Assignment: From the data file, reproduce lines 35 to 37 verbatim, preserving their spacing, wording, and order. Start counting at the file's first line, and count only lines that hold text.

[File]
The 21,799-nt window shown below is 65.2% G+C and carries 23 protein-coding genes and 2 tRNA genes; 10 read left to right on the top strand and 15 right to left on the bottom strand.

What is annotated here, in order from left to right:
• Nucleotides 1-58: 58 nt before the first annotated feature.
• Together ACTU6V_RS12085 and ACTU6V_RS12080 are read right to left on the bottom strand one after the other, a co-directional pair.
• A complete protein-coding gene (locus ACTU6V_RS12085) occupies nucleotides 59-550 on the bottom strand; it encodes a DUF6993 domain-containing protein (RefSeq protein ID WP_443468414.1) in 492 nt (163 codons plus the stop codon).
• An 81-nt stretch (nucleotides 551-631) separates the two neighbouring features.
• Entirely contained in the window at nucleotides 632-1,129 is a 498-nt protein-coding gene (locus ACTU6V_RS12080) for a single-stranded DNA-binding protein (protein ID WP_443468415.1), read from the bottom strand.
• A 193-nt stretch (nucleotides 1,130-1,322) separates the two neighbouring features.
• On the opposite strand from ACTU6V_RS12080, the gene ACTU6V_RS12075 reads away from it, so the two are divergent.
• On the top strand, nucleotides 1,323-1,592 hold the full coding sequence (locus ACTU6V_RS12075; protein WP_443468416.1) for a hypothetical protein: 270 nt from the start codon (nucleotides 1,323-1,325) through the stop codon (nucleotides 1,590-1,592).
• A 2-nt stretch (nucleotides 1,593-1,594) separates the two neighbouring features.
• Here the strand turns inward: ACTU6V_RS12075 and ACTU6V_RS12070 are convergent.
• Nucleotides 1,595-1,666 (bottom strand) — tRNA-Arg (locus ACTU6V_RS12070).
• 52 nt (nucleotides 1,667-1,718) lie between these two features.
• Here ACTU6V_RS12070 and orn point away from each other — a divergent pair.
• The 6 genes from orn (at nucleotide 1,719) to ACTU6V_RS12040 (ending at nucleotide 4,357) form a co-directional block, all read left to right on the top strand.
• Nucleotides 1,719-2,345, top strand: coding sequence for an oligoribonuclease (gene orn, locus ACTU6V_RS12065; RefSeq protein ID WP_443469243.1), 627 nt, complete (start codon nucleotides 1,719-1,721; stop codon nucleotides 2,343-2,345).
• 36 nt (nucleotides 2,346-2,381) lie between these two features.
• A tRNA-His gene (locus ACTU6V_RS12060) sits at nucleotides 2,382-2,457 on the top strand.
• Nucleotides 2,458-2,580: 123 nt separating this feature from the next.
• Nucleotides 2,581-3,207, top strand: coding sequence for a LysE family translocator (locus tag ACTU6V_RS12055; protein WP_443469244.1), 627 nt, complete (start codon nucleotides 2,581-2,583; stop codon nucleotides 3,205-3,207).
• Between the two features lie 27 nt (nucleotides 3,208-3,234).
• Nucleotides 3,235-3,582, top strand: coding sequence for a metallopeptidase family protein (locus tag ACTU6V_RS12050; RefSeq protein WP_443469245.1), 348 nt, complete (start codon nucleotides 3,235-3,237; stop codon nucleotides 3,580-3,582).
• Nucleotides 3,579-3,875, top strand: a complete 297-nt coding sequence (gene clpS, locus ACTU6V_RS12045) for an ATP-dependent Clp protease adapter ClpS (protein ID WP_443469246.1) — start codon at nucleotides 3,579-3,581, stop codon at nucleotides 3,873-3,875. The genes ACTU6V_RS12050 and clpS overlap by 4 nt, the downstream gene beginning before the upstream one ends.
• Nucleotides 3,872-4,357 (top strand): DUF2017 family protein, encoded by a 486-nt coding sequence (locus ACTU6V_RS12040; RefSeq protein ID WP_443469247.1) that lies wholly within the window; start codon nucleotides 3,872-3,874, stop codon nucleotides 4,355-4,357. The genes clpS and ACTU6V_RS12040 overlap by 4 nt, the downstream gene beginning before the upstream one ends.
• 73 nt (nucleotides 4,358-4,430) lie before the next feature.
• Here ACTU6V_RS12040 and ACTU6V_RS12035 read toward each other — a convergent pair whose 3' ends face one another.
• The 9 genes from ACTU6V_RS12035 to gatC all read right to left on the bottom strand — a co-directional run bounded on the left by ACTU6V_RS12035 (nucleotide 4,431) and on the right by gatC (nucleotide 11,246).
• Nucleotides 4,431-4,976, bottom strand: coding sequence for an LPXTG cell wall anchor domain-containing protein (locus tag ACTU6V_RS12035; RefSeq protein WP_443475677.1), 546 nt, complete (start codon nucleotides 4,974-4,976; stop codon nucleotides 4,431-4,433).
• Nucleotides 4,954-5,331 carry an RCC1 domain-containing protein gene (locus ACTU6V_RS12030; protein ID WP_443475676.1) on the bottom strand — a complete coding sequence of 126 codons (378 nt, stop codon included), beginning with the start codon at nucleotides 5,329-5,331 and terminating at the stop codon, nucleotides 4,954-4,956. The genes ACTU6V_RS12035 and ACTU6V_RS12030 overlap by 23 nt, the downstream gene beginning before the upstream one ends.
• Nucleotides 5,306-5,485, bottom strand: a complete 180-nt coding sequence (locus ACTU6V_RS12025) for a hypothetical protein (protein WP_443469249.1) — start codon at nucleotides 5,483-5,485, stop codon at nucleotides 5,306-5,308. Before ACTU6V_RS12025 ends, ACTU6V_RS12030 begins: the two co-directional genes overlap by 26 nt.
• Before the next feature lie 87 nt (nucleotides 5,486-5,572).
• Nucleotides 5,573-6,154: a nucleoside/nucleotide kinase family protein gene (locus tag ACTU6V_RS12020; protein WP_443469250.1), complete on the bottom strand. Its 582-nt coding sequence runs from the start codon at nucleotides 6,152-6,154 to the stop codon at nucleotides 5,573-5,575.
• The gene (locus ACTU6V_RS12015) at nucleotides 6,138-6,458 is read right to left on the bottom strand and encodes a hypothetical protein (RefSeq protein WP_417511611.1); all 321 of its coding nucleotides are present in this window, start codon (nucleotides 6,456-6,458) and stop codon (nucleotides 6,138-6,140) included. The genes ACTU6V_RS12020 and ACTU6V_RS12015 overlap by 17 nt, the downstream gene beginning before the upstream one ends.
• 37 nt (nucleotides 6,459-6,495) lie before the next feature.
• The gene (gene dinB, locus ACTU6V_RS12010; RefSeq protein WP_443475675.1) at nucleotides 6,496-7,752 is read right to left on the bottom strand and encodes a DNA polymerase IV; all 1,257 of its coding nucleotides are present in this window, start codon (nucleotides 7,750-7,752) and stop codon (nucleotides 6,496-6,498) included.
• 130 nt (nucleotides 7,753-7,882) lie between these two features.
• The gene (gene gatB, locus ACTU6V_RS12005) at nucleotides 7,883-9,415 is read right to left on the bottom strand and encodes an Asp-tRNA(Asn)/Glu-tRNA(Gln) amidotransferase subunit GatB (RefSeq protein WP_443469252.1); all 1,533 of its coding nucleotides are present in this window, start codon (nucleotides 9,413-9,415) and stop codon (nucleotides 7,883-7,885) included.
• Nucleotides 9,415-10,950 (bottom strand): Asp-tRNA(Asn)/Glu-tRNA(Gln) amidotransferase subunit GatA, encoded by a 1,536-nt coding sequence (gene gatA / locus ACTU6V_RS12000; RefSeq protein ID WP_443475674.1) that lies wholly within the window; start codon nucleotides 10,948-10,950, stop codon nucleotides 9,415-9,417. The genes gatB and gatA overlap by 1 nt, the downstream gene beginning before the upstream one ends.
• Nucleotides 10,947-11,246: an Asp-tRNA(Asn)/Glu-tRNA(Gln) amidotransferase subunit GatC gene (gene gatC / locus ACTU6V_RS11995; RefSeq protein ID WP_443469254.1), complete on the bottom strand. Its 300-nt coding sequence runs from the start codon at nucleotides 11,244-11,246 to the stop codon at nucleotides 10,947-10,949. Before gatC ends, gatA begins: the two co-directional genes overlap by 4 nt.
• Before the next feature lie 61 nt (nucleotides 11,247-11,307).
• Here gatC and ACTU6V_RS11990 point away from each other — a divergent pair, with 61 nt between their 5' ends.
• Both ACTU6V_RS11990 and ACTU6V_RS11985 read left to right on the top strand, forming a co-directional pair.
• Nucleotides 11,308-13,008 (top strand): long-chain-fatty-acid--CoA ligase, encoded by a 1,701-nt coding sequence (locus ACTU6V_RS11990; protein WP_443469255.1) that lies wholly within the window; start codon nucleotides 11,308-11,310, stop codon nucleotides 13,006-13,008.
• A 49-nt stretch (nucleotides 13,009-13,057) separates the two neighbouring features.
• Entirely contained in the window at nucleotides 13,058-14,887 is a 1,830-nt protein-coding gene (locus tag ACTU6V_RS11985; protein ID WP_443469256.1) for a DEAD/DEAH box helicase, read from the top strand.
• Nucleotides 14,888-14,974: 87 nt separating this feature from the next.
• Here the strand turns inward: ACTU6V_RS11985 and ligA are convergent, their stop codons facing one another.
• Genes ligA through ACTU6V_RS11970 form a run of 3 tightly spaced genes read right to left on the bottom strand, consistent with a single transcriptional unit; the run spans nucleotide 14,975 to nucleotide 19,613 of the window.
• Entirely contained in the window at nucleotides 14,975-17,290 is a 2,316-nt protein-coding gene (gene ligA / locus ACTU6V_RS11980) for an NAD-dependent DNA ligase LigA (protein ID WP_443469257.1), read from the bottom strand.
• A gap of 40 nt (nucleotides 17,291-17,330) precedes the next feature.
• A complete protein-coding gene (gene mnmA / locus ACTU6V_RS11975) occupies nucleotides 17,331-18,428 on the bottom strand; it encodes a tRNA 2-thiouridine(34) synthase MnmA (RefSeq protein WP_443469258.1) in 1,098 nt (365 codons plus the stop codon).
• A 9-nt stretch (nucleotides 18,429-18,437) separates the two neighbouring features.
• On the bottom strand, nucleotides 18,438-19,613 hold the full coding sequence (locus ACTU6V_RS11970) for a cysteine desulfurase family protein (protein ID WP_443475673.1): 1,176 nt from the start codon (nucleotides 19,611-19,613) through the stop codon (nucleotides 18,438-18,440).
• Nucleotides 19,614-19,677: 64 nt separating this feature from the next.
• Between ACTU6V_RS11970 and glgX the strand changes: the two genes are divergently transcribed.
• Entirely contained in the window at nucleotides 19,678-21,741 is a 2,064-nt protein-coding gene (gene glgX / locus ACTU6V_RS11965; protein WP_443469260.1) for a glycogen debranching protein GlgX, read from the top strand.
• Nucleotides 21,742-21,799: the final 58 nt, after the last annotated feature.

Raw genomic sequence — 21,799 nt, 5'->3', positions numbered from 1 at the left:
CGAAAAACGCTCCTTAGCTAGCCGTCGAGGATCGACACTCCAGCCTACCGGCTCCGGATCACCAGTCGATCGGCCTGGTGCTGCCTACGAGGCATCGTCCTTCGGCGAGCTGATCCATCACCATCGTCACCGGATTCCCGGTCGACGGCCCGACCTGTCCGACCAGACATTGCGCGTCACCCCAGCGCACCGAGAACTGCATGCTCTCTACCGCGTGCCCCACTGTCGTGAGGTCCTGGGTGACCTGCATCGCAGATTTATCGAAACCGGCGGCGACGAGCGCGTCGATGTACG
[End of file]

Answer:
• 37 nt (nucleotides 6,459-6,495) lie before the next feature.
• The gene (gene dinB, locus ACTU6V_RS12010; RefSeq protein WP_443475675.1) at nucleotides 6,496-7,752 is read right to left on the bottom strand and encodes a DNA polymerase IV; all 1,257 of its coding nucleotides are present in this window, start codon (nucleotides 7,750-7,752) and stop codon (nucleotides 6,496-6,498) included.
• 130 nt (nucleotides 7,753-7,882) lie between these two features.